Monday, September 17, 2012

On "Wild" by Cheryl Strayed

It was the title that first caught my eye as I quickly looked over the "New Fiction" shelf in Barnes and NobleWild.  It's one of my favorite words.  It's a word I love to think about because, for some reason, it comforts me.  I like to imagine the wilderness as this beautiful, untouched place.  This place where there is only you and the natural order of things.  It's scary, but it's honest, you know?  That's the best thing about the wilderness: it is honest.

In God's wilderness lies the great hope of the world
the great fresh, unblighted, unredeemed wilderness.
-- John Muir

I didn't buy the book that day, but did go back a month later when I couldn't get it off my mind.  I've been on a kick lately where I've been loving memoirs, especially those written by women who are going through it at the time.  I like being with them through the struggle, and I love being with them when they find their way to the other side.  It inspires me like nothing else.

So I was really looking forward to getting to know Cheryl.  I knew going it that this was going to be about her journey dealing with the utter tragedy of her mother's illness and death (fair warning: you'll cry), the disintegration of her small family, her despair, the breaking apart of her marriage, her foray into men and drugs, and then her determination to hike the Pacific Crest Trail (PCT) and find herself in that Hail Mary attempt.  But I'll be honest, after getting a few chapters into the book, I wasn't sure I was going to like Cheryl very much.  She was blunt and edgy.  She said and did things that I'm not sure would be forgivable in my world.  She crossed moral lines I didn't agree with, she made choices I would ever have made.  There were so many moments where I thought, "No!  Don't do that!  Say this instead!  Pull yourself together!!!"  I just didn't understand her.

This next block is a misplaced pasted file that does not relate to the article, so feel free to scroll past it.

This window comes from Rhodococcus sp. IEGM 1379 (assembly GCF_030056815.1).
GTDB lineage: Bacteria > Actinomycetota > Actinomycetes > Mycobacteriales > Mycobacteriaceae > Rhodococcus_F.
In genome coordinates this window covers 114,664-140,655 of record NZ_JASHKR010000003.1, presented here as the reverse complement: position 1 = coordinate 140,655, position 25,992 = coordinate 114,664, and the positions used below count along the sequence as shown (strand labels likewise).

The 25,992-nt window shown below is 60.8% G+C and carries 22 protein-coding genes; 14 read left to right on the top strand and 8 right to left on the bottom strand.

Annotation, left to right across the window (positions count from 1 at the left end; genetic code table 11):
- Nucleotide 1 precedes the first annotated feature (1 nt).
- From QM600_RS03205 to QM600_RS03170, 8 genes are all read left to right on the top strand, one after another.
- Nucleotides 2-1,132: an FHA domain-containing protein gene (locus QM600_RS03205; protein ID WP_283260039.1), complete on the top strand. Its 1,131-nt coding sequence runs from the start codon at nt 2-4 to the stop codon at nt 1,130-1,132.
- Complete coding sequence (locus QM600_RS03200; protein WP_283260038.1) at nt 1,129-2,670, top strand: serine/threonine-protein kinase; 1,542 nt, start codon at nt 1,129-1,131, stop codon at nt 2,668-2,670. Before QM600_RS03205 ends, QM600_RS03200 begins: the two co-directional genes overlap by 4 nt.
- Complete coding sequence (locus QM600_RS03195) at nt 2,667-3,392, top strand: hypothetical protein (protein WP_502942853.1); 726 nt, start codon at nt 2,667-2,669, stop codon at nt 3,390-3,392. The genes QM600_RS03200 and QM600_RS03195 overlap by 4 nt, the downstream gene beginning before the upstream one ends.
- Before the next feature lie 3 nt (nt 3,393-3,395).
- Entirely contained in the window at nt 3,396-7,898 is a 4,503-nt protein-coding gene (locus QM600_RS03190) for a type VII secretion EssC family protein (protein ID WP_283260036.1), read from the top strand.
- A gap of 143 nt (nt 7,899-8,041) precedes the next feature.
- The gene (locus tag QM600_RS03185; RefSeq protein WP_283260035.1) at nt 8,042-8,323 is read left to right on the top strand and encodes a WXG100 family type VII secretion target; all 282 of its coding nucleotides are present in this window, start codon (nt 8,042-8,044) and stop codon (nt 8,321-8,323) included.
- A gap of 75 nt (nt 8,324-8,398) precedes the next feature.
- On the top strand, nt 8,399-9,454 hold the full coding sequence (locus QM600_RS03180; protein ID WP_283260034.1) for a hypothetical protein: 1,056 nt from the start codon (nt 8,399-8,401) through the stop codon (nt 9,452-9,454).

But I stuck with the book because I wanted to read about the PCT.  I wanted the writing to make it real in my mind, to allow me to see places I've never been to and experience things I haven't yet.

And somewhere along the way, I began to realize that I'm a judgmental ass.

Ms. Strayed tells it like it is and it's a real, raw and honest portrayal of the very rocky years of her mid-twenties.  The bottom came out from under her when her mother passed away so suddenly.  She was young and found herself in a horrible situation, with little family support, and a marriage to a man she loved but couldn't be with anymore.  She made choices.  We all do.  Her choices led her to the PCT and, eventually, herself.

Her telling of this intense 1,100 mile hike from the Mojave Desert to the border of Oregon and Washington is harrowing, painful and beautiful.  It has also inspired me to attempt a small portion (and by small I mean NOTHING LIKE WHAT SHE DID) of the PCT -- to do something I think is impossible, to challenge myself, and to see places I've only ever dreamed about.

So in the end, I loved this book.  I loved her journey.  I almost yelled at Nate when he attempted to make idle chit chat with me as I read through the final two pages -- I mean, who does that?

If you like memoirs, if you like honest story-telling or if you like tales of survival in every sense, I would suggest Cheryl Strayed's Wild.  I have a copy if you'd like to borrow it.

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